09252021

Mehta: Dawan Landry is Rex Ryan’s safety net

Dawan Landry, at 31, is the most experienced player in the secondary for Rex Ryan.Robert Sabo/New York Daily News Dawan Landry, at 31, is the most experienced player in the secondary for Rex Ryan.


Long ago, the O.G. was a left-handed dual-threat quarterback, who conjured up images of another athletic dynamo playing the same position.


These days, Dawan Landry is an indispensable safety holding together a young and turbulent Jets secondary, a walking, talking Elmer’s stick, but his previous life as a high school and college signal caller had some people calling him the next Mike Vick.


“I had that comparison,” Landry said with a smile. “But I couldn’t be Mike Vick.”


Landry was a Top 25 quarterback recruit who used his arms, legs and brain to get into Georgia Tech. He was the scout team quarterback as a freshman before coaches moved him to defense for the first time, a position switch that opened the door to a life in the NFL.


He is Rex Ryan’s de facto player-coach, a stabilizing presence surrounded by chaos. He is the Everyman, the quiet man, and the man whose ability to quickly process information and relay it to his young, inexperienced teammates is invaluable.


Life as a quarterback prepared him for life as a safety. He knew how to think like the guys under center. He used to be one of them.


The wide receiver route combinations were familiar even though his vantage point had shifted. He admitted that “just having a natural feel for the routes as they open up” was critical in his safety education.


Landry, 31, says that he relates to the younger defensive backs because he’s a “clown, in part,” but his tireless work ethic and unconditional willingness to impart the lessons that he’s learned in the past nine seasons are the real reasons why he is so respected by his peers.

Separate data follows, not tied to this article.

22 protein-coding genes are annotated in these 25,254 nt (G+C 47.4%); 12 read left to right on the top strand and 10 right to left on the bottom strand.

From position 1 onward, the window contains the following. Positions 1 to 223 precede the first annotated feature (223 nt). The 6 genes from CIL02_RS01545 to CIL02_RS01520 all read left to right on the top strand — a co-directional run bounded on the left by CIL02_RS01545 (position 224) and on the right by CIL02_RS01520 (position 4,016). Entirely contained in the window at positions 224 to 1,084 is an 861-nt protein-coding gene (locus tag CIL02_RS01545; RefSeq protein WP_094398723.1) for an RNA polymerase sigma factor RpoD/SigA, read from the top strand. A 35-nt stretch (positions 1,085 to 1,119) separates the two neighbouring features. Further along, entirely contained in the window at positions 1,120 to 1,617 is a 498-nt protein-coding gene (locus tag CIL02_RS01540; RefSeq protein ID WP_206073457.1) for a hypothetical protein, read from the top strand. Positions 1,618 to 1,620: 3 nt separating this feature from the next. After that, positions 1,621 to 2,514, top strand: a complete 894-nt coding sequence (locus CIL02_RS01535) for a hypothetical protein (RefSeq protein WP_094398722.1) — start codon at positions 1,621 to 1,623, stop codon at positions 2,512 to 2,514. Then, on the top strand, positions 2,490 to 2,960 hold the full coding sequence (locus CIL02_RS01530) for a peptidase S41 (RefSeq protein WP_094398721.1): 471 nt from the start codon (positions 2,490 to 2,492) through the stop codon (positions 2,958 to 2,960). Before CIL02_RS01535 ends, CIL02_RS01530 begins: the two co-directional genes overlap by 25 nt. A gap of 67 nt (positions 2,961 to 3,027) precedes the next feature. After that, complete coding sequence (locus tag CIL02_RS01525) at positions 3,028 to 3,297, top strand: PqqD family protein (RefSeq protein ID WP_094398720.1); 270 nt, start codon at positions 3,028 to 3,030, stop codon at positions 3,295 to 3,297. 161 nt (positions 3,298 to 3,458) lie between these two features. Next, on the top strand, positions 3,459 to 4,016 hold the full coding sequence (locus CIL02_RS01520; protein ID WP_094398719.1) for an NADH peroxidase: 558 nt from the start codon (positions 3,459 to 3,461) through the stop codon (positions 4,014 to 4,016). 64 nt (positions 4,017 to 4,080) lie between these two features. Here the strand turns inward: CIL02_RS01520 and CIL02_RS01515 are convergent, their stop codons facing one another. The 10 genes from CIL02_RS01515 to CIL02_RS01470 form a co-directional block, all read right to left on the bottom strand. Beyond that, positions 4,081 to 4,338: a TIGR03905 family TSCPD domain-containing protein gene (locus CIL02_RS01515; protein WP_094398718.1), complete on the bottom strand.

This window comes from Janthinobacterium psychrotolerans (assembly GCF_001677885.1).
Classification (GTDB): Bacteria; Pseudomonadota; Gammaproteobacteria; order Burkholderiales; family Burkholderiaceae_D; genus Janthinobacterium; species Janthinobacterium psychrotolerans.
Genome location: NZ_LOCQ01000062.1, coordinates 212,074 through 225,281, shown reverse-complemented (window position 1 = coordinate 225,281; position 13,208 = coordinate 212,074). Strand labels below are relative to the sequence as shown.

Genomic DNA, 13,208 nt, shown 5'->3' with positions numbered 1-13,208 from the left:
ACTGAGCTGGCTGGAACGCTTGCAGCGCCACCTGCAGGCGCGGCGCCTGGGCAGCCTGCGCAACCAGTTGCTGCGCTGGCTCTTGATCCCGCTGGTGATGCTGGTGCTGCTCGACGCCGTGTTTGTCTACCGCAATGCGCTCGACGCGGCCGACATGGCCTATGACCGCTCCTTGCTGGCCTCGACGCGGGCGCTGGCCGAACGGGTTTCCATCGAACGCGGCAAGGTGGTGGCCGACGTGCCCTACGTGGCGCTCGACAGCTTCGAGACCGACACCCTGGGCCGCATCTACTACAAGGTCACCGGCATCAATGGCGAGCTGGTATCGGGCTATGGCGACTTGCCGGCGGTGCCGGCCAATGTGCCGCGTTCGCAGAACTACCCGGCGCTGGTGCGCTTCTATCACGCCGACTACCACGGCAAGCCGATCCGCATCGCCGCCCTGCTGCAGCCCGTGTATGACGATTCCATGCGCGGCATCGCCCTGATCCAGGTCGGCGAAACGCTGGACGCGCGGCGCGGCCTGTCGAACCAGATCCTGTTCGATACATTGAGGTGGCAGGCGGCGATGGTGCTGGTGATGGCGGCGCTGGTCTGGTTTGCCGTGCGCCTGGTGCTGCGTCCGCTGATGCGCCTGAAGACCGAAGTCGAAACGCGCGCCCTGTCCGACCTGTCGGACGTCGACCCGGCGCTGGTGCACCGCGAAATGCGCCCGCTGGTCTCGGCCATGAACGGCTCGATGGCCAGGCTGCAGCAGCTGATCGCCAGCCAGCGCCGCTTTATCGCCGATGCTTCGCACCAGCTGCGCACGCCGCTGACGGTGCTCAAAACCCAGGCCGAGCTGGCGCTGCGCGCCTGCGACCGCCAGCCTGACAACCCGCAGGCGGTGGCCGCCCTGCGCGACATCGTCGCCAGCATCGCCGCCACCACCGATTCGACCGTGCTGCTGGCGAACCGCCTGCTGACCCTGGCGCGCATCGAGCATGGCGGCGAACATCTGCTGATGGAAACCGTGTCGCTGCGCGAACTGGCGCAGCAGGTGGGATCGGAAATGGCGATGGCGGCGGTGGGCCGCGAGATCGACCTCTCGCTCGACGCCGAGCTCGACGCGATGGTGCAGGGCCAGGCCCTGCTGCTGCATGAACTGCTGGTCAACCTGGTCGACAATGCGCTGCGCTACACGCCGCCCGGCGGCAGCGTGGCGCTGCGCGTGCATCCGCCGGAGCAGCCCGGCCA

“Hey, look. Is he as fast as he once was? Maybe not,” Ryan said. “But he’s smart. He’s going to know where to be and very rarely is he in a poor position. He’s just a great example for the other guys.”


He still works his derriere off.


“I darn near have to fight him when I want to pull him out for a play in practice,” defensive backs coach Tim McDonald said. “Our guys look up to him and they know that he’s not going to tell you wrong. It’s pretty special having a guy like that.”


In a league where job security lasts until teams find the next great stud to replace you, Landry isn’t afraid to share. He is an open book, a friend, a teacher and a resource for all the defensive backs. He has more NFL experience than Kyle Wilson, Antonio Allen, Dee Milliner and Calvin Pryor combined.


“You always want your teammates to be at their best,” Landry said of helping younger players. “I never was that type of guy to (withhold information).”


It’s an admirable trait that hasn’t gone unnoticed or underappreciated by the defensive backs who call him O.G. (Original Gangster) or simply Mentor, an homage to a selfless man.


“He’s been tremendous,” Allen said. “You couldn’t ask for a better mentor than him. He’s not going to steer you wrong.”


Pryor’s arrival raised questions about whether Landry’s days as a starter were numbered. When Ryan played Landry with the backups at times during training camp, the whispers grew louder: Maybe Landry would have to take a back seat to the first-round pick. Injuries that prompted Allen to move to cornerback made it a moot point, but Landry never stopped helping Pryor.


“He’s the main reason I know most of the defense,” Pryor said. “He’s definitely been on me since Day 1 getting everything down pat.”


Landry might be older and a bit slower than others on the back end, but his football I.Q. is unmatched. Ryan, who coached Landry for three seasons in Baltimore before bringing him back last year, trusts the veteran to absorb pre-snap offensive looks, make the proper adjustments and convey the changes to teammates.


He is Ryan’s Chief Communicator in the secondary with thankless responsibilities that will never make SportsCenter.


“He’s got to see the whole picture and communicate that picture,” McDonald said. “Rex is always going to have some twists in there. Dawan is able to work his way through that in a rapid-fire pace under the gun in a game.”


He also has an appreciation for every moment he’s out there after suffering a frightening spinal cord concussion that temporarily paralyzed him in the second game of his third season.


Landry couldn’t move for 10-15 minutes before the feeling in his extremities returned. He missed the rest of the 2008 season before returning the following year. He has started 82 consecutive games since coming back from fusion surgery.


Landry has played all 122 defensive snaps in the first two weeks. On most days, he slides in and out of the locker room without saying a word, Casper the Friendly Ghost, going about his business with quiet dignity.


But sometimes when the moment is right at practice, he’ll pick up a football with his left hand and let it fly to remind the young guys who he used to be.


“I still got it,” he’ll tell them.


They’ll listen like they always do.


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